In 1943, the Soviet army outnumbered the German army about three to one.
The Russians were sweeping everything before them.
They were led by the unbeaten Field Marshall Zhukov.
They smashed their way towards Kharkov.
Kharkov was held by the Germans under Field Marshall Manstein.
Manstein had masterminded the blitzkrieg, conquered Europe and beaten the French and British.
Hitler told Manstein he must hold Kharkov at all costs.
Manstein disagreed, he wanted to use the tactic every football fan knows: the counter-attack.
He wanted to abandon Kharkov and lure Zhukov, to follow him.
Then, when Zhukov had outrun his supply-line, Manstein would attack from behind.
He would hit Zhukov where he was weakest, then destroy his forces.
Hitler refused, he said Manstein must not retreat a step, he must fight to the death.
Manstein was the most gifted general in the German army.
The highest rank Hitler had ever achieved was corporal.
But, because Hitler was now Fuhrer, he outranked Manstein.
He decided he knew all about military tactics and the General must follow his orders.
But Manstein didn’t follow his orders, he retreated.
Field Marshal Zhukov chased him, as he knew he would.
After 100 miles, Manstein stopped and his troops circled back and cut Zhukov’s supply line.
Without food or ammunition, the Russian soldiers couldn’t fight.
Manstein destroyed three Russian armies, and three more armies retreated in chaos.
Then Manstein went back and recaptured Kharkov.
By the end of his counter-attack there were 90,000 Russians dead and wounded plus countless prisoners.
600 Russian tanks and 1,200 artillery pieces had been destroyed.
Field Marshal Zhukov had been beaten for the first time.
But Manstein had argued with Hitler, gone against his wishes and that made him furious.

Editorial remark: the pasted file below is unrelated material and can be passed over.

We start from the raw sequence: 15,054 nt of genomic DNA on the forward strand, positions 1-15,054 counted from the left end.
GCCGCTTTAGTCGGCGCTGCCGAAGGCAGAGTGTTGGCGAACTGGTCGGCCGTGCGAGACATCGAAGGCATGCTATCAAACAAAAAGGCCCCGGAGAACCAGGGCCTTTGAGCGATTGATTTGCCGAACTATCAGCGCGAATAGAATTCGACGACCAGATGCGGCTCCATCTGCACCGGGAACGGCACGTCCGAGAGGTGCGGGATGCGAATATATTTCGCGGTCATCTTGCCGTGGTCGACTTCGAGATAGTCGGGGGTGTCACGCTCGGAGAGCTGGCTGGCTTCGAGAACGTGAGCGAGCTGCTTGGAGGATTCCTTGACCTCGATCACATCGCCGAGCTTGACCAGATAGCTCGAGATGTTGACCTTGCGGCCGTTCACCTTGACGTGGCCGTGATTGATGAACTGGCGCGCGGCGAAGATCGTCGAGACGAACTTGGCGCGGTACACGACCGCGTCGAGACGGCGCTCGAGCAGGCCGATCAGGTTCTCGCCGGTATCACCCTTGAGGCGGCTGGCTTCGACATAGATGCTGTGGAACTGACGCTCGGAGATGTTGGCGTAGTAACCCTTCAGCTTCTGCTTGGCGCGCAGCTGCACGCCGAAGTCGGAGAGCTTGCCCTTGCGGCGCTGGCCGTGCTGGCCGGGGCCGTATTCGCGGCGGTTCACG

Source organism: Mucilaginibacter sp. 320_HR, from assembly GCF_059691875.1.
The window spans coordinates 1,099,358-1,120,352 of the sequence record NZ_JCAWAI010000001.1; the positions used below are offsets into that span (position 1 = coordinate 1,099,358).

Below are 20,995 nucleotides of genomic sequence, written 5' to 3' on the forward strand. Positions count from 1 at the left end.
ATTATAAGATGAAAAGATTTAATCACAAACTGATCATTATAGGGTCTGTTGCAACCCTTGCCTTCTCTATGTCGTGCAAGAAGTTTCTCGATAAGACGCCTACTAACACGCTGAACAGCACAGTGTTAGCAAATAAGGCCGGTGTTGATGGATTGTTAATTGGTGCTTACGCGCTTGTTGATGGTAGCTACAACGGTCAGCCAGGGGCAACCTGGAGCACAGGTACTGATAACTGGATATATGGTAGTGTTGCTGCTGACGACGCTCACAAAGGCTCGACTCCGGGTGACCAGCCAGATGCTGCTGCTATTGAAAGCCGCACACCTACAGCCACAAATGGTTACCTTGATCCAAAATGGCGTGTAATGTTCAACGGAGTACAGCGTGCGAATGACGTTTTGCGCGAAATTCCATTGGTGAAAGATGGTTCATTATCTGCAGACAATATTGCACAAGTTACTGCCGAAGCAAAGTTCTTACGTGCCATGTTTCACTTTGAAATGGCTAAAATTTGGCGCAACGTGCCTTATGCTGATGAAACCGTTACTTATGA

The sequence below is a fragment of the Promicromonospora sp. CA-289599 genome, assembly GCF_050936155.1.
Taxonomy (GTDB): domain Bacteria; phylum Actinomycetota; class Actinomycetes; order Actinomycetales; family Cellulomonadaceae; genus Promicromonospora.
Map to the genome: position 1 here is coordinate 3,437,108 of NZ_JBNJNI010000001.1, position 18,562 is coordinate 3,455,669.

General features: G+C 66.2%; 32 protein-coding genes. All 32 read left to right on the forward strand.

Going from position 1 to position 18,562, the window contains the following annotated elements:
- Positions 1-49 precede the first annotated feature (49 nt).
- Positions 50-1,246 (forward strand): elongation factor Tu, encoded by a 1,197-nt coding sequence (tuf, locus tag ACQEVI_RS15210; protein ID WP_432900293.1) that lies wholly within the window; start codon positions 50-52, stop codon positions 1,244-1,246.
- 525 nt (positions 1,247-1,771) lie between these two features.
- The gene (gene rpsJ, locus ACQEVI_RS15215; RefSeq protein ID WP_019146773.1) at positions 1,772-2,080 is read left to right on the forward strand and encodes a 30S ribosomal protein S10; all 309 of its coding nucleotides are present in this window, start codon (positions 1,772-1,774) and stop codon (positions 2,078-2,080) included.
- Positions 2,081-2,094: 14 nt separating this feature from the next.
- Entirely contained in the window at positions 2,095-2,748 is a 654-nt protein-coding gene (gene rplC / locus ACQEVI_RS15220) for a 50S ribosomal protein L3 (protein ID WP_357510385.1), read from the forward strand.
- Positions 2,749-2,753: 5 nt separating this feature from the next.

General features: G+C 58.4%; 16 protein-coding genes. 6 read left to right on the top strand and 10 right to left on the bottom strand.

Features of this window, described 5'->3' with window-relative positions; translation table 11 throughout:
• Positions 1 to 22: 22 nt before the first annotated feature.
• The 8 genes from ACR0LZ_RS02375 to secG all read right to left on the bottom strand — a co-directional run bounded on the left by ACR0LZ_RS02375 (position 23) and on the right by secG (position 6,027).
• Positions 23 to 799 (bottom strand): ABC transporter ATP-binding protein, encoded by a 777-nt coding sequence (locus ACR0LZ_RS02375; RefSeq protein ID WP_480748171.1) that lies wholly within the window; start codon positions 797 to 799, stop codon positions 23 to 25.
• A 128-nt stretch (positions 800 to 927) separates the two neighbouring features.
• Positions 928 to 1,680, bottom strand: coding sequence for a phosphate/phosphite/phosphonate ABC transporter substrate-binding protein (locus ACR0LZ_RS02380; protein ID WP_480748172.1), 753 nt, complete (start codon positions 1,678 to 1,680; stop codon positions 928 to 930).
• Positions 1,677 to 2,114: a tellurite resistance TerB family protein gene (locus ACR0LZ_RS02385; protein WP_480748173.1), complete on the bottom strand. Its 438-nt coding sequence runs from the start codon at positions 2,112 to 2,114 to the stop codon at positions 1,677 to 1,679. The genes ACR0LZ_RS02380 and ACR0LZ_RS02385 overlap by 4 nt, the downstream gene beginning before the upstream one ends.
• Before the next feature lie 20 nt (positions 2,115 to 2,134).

Hitler didn’t like having his authority challenged, whatever the reason.
Although he had been a corporal in the army he now outranked all his generals.
Which meant that all his generals should just shut up and listen.
The next year Hitler fired Manstein, the General who beat the great Field Marshal Zhukov.
So Manstein could do nothing, while the Russians destroyed all the German armies.
The armies now led by the Generals who agreed to whatever Hitler wanted.
After the war was over, Manstein was at first imprisoned by the allies then released.
The West needed him.
The Cold War had begun and the Soviets had much larger forces than NATO did.
They needed help from the man who knew how to beat bigger Russian armies.
And Manstein became senior adviser to NATO on how a smaller, smarter army could beat a much bigger one.
NATO adopted and taught Manstein’s tactics in their planning.
NATO learned what Hitler didn’t, that it’s smart to use a man for what he’s good at.
It reminds me of the client/supplier relationship that exists in our business.
The most junior person on the client side outranks the most senior person on the agency side.
The agency can be dismissed at any time, simply because the client doesn’t like them.
So keeping the client happy becomes the whole job of the agency.
Which changes the focus for the advertising.
Because the consumer is no longer the target market, the client is.